Plus: Bruce Dickinson of Iron Maiden
Depending on your taste for metal, Bruce Dickinson is either a household name or it doesn’t ring a bell. But from 1982’s The Number of the Beast to a new live album out this month, he was Iron Maiden’s unstoppable frontman. His latest release is What Does
Like many who recover from a serious illness, Bruce Dickinson was inspired to re-evaluate his life after being treated for a cancerous tumour on his tongue in 2015. Resolving that the time had finally arrived to embark upon his memoirs, the 59-year-old Iron Maiden lead singer has now produced What Does This Button Do? which moves from his “average to middling brutal experiences” in English boarding schools to his exploits fronting one of the biggest heavy metal bands of all time.
“This was about the third time in the past 10 years that someone has asked me to do an autobiography,” he says. “I’d batted it away on the previous occasions, as like, ‘Ah, it’s a bit too soon.’ But when I got this cancer diagnosed and then got over it, I thought, ‘You know what, maybe I should start writing some of this stuff down.’ It seemed that getting clear of cancer had given me a new lease of life, and it also gave me an end point to this particular book.”
Determined to write it all himself rather than employ a more experienced collaborator, Dickinson threw himself into the task.
“I did it that way because that’s the sort of thing you want in an autobiography, which is some kind of sense of how that person views the world and obviously this is who I am,” says Dickinson, whose first draft was almost three times the length of the finished book.
“We got rid of a lot of stories – not because they were rubbish, but because my editor, Jack Fogg, said that he wanted to edit the book as if it was a novel of my life,” he says. “I’d ended up with a logjam of very similar stories. They were all good stories but you really just need to tell one and then move onto the next chapter. I could see his way of thinking, which was probably right, but what it means is that I’ve got loads of great stories on the cutting room floor, so we’ll see what happens next time.”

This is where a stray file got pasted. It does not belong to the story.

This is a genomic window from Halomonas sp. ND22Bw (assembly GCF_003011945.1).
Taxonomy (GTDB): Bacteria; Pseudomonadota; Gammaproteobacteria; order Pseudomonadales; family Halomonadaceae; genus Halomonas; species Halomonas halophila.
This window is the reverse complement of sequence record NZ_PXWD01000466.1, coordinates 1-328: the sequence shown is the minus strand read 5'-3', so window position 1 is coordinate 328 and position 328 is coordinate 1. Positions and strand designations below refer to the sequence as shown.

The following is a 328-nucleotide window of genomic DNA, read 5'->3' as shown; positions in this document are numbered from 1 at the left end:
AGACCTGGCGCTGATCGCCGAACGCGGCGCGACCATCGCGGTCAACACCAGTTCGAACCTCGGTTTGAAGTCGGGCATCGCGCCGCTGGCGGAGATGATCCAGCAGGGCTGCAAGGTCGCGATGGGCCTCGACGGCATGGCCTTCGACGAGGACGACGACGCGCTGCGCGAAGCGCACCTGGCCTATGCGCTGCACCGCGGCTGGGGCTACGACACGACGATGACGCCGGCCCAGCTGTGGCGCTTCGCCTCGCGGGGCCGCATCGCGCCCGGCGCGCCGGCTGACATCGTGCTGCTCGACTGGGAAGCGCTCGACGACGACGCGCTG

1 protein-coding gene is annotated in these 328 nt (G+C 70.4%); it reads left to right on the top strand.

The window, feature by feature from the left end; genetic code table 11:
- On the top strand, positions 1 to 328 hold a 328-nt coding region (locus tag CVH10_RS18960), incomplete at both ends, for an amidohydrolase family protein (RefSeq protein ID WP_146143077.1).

Dickinson has steered away from including any “births, marriages, divorces” or other personal details. “An autobiography is a strange beast,” he says. “There’s an extent to which if you start bringing in wives, kids, girlfriends, and all that sort of stuff then it becomes a moving target for the press and critics.
“Straight away, they’ll go for the lowest common denominator but, in fact, it’s not really as relevant to the entertainment value of the book as you might think. It would have been very easy for it to turn into a kind of confessional, where the audience is in the priest-hole, which I honestly don’t think is very entertaining.”
He cites the example of his two favourite books, David Niven’s The Moon’s a Balloon and the late jazz singer George Melly’s Rum, Bum and Concertina. “They’re both just the right combination – for me at least – of great stories and bits of information that people might or might not know about, along with their own take on things,” he adds.
“I also didn’t want to mess up the lives of those nearest and dearest to me.” So we won’t be reading about Dickinson’s second wife, Paddy Bowden, and their three children.
Having been a member of Iron Maiden for almost 30 years, the front man admits that belonging to a longrunning rock group is very much like being part of a family. “It’s exactly like that in that you don’t choose your own brothers and sisters,” he says. “The mother that birthed us all was Iron Maiden, so that’s the reason why we stay together. Our loyalty is more than to each other; it’s to the band, and that’s why the band works.”
After playing in a couple of pub bands during his university days, Dickinson’s first big break arrived in1979 when he was asked to be the lead singer of hard rockers Samson, who had already enjoyed moderate success with their debut album, Survivors. With punk in the ascendant, Samson were proclaimed by music magazine Sounds as one of the trailblazers of the clumsily titled New Wave of British Heavy Metal movement. However, Dickinson insists that it didn’t amount to more than some sensational headlines from a few excitable journalists.
“What happened at the beginning of the 1980s is that music turned into a whole selection of tribes, which hadn’t happened in such a fragmented way before that,” he says. “Suddenly, the music industry got chopped up into all these little ghettoes, which didn’t really exist in the late 60s, when it was all like big one area. There was no argument to say that just because
“The mother that birthed us all was Iron Maiden, so that’s the reason why we stay together. Our loyalty is to the band.”